Bernanke in a Box
Tuesday, June 9, 2009
The market is showing its growing unease about the Obama budget.
One has to pity Ben Bernanke as he tries to attain the Federal Reserve’s dual mandate of promoting economic growth while maintaining price stability. For the currency and bond markets are increasingly focusing on the long-run inflationary impact of the Obama administration’s budget, which according to the Congressional Budget Office will double the U.S. public debt-to-GDP ratio from 41 percent in 2008 to 82 percent by 2019. And the markets are also focusing on the Federal Reserve’s newly announced policy of “quantitative easing,” which they fear could be tantamount to monetizing the administration’s ballooning deficit.
The market’s growing unease about the Obama budget is most plain to see in the renewed collapse of the dollar to its lowest value this year. The dollar’s collapse in turn is now fueling a strong rally in international commodity prices in general and in the price of oil in particular, which has to raise longer-run inflationary concerns in the United States.
Of equal concern for Fed chairman Bernanke has to be the fact that foreigners appear to be bailing out of their long-dated U.S. Treasury bonds. As a result, ten-year U.S. Treasury yields have increased by around a full percentage point over the past two months to their present level of 3 ¾ percentage points. This spike in U.S. Treasury yields is causing parallel increases in mortgage rates and in other private sector borrowing rates, which are priced off U.S. Treasuries. And these interest rate increases now threaten to delay any stabilization in the economy in general and in the housing market in particular.
The currency and bond markets are increasingly focusing on the long-run inflationary impact of the Obama administration’s budget, which according to the CBO will double the U.S. public debt-to-GDP ratio from 41 percent in 2008 to 82 percent by 2019.
In March 2009, after having cut the Fed’s short-term policy rate to 0–0.25 percent, Bernanke indicated in broad terms that the Fed would aim to reduce long-term interest rates by buying up to US$1250 billion in mortgage backed securities and US$300 billion in U.S. Treasury bonds. Bernanke is now faced with very delicate task of providing the market with greater definition as to how “quantitative easing” is to be exercised in practice.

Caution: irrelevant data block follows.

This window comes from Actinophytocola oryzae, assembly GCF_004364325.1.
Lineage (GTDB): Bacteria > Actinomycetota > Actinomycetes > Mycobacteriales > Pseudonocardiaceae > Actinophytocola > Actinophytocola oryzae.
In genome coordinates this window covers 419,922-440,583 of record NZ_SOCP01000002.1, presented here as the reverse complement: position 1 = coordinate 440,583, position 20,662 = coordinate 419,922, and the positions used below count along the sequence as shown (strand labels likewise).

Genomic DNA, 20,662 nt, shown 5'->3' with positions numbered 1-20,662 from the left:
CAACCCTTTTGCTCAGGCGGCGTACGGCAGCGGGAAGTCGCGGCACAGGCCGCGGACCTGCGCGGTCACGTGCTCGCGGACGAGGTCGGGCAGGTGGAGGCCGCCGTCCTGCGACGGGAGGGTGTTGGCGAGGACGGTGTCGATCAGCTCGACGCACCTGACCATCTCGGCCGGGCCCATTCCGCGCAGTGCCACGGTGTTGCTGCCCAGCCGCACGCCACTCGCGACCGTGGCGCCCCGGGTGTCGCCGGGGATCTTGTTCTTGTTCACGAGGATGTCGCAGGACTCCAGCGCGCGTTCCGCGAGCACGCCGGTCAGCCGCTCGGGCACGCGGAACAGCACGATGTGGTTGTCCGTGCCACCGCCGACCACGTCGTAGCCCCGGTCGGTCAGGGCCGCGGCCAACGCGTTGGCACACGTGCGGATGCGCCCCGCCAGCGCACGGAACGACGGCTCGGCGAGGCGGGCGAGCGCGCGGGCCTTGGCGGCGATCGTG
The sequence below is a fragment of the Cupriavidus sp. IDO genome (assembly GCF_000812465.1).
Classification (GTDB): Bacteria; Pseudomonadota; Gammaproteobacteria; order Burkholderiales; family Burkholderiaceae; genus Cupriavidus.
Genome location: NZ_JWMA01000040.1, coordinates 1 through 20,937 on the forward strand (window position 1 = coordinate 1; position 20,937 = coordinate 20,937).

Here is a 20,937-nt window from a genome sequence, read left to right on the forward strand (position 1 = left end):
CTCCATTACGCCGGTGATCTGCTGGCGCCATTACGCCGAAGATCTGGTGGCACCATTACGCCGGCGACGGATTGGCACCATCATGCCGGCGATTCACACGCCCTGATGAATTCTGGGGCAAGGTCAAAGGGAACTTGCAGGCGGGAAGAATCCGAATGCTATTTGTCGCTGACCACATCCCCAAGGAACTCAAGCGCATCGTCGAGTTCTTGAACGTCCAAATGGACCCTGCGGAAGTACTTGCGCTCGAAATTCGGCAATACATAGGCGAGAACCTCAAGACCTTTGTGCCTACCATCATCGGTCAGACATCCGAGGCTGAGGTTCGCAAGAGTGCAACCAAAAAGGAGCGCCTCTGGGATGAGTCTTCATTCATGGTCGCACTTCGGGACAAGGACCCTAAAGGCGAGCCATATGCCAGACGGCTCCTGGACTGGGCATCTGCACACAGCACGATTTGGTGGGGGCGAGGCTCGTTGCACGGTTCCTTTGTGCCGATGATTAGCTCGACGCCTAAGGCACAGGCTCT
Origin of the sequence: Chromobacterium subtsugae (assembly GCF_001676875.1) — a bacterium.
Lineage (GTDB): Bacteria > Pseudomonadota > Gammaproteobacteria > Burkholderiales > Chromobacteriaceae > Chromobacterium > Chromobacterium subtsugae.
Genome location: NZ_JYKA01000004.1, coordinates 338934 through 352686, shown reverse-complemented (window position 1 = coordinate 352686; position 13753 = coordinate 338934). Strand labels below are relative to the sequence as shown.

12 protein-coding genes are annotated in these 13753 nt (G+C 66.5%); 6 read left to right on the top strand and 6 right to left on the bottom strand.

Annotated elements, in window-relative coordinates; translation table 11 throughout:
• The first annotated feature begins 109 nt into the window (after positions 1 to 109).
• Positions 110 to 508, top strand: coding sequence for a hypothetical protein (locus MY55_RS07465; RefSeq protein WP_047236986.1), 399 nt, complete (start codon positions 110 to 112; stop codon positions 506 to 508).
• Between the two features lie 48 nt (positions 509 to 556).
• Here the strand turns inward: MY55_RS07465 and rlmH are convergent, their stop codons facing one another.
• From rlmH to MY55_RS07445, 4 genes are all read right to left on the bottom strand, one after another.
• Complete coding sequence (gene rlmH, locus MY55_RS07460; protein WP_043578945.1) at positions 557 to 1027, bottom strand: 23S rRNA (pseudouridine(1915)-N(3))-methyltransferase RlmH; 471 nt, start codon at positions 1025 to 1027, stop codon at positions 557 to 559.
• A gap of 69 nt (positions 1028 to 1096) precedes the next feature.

If Bernanke intimates that the Fed will be cautious in the way it will intervene in the long-dated bond markets, he could find that long-dated interest rates will remain at a level higher than might be desirable for promoting economic recovery. If, instead, he intimates that the Fed will be more aggressive in its purchases of long-dated bonds he could find that he will only fuel fears that the Fed will monetize the government’s outsized deficits. Such a course runs the very real risk of heightening concern about the dollar and of further raising long-term interest rates as inflation fears are fueled.
One has to hope that the Fed opts for a cautious approach to quantitative easing for fear of a real dollar collapse and a bond market buyers’ boycott. However, what one really must hope for is more responsible budget policy from the Obama administration, which is after all the root cause of Bernanke’s present impossible task.
Desmond Lachman is a resident fellow at the American Enterprise Institute. He was managing director and chief emerging market economic strategist at Salomon Smith Barney and a deputy director in the International Monetary Fund’s policy and review department.
FURTHER READING: Lachman wrote “Can the IMF Really Save the World Economy?” and “The World Economy’s Europe Problem.” His article “Don’t Repeat Japan’s Mistakes” warns against the policies Japanese authorities followed during their financial crisis in the early 1990s.
Image by Darren Wamboldt/Bergman Group and Flickr user ShinyThings.